10 September 2004

Passion without certainty

I think this will be a short post.

I've been thinking a lot about something that's perplexed me since I was a kid. In fact, it's probably the thing, more than anything else, that kept me away from the church--and from any sort of organized religion--for so many years. It's really a question:

Why does religious certainty seem almost a prerequisite for religious passion?

In other words, why do the vast bulk of people who are passionate about their faith--people I've known, and people I've read about--seem to be folks for whom the mysteries of faith are not mysteries, but matters of intellectual certainty?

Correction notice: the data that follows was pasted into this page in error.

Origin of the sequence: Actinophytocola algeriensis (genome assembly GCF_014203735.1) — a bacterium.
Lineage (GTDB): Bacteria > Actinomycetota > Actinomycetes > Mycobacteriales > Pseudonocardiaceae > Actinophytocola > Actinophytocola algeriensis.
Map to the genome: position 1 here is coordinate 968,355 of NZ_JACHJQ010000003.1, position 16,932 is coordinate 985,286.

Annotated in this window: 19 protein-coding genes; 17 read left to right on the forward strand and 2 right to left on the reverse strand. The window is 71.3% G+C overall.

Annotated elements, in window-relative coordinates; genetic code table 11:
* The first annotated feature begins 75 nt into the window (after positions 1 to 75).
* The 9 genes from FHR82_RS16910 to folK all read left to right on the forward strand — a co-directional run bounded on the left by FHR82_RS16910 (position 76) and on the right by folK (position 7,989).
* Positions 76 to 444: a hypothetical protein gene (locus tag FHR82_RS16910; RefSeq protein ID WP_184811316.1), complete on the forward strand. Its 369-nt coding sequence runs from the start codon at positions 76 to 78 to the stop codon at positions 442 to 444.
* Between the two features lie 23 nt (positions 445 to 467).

I'm never going to be one of those people. At times I've thought I was, but it didn't last. And I really don't want to be someone for whom faith holds no mystery. I'm comfortable with ambiguity. I guess that makes me postmodern. I just wish I felt like I had more company.

(In all fairness, I have plenty of company in my own church, which is one of the many reasons I love it so.)

I have a prayer: that all folks like me, for whom faith means relational trust but not intellectual certainty, won't let that stop them from passionate worship, passionate service, passionate discipleship, and passionate evangelism.

In the name of the Father, and of the Son, and of the Holy Spirit. Amen.